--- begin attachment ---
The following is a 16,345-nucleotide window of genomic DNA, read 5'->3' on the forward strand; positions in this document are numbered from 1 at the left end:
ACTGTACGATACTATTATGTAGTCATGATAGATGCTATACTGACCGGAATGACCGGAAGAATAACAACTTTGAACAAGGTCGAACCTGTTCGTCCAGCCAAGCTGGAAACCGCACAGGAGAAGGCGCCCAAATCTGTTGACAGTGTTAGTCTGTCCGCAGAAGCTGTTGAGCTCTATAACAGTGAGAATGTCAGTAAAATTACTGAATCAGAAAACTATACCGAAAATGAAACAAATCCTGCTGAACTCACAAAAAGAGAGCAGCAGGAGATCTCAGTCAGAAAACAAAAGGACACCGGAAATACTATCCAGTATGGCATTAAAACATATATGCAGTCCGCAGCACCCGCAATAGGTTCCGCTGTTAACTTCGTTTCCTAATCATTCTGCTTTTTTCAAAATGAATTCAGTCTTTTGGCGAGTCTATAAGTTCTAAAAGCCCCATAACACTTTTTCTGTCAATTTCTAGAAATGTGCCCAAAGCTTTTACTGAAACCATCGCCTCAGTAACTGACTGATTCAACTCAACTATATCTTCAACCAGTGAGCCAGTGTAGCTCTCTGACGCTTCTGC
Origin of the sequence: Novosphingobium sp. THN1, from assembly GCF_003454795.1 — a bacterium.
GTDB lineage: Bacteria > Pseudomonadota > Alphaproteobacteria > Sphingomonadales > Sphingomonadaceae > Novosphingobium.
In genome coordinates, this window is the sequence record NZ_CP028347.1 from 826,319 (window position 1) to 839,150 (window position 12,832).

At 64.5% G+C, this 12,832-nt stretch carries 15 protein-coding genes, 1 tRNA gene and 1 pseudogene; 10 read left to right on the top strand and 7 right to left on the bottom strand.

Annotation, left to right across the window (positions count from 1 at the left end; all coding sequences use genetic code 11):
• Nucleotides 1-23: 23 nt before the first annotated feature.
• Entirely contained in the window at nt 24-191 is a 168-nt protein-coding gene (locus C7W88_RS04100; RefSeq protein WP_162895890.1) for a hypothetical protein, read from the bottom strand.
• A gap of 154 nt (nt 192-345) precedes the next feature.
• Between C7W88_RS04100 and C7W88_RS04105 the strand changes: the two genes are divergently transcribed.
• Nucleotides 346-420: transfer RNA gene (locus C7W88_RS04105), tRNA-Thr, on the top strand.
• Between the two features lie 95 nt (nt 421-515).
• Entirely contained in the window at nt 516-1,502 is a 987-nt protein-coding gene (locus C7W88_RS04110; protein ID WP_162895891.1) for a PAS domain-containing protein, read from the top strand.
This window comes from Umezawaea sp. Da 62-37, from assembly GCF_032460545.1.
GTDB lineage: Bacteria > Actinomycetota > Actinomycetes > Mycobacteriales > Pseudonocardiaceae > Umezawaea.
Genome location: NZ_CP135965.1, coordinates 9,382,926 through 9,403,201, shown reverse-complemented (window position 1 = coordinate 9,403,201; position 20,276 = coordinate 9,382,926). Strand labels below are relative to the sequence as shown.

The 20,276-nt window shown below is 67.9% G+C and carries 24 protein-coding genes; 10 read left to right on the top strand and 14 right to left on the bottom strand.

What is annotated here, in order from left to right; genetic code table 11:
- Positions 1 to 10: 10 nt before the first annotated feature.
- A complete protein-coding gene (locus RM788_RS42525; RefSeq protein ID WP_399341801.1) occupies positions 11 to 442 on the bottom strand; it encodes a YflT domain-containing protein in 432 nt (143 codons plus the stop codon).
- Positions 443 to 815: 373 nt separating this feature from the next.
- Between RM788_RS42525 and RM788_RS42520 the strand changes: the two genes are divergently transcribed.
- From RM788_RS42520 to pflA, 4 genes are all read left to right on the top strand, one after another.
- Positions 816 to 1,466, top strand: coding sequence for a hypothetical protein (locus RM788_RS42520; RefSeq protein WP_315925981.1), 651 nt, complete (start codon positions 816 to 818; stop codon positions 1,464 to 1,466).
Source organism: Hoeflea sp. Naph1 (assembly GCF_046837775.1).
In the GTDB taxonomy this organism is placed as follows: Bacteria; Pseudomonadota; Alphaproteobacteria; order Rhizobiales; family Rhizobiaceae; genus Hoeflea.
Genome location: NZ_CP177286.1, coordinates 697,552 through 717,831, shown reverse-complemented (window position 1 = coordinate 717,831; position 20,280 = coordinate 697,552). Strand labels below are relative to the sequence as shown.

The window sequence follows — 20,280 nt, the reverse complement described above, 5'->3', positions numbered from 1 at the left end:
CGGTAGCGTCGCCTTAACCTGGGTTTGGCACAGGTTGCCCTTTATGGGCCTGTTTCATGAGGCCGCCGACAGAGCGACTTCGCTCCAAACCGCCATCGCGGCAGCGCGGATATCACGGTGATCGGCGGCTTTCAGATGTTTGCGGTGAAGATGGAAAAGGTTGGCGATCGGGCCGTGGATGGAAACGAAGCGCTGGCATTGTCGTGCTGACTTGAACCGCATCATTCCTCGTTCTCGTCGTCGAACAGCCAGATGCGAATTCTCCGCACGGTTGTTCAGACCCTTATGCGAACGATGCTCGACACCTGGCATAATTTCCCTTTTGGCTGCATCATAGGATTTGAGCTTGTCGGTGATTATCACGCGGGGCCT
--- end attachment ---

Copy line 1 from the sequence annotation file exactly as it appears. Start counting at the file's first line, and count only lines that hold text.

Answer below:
The following is a 16,345-nucleotide window of genomic DNA, read 5'->3' on the forward strand; positions in this document are numbered from 1 at the left end: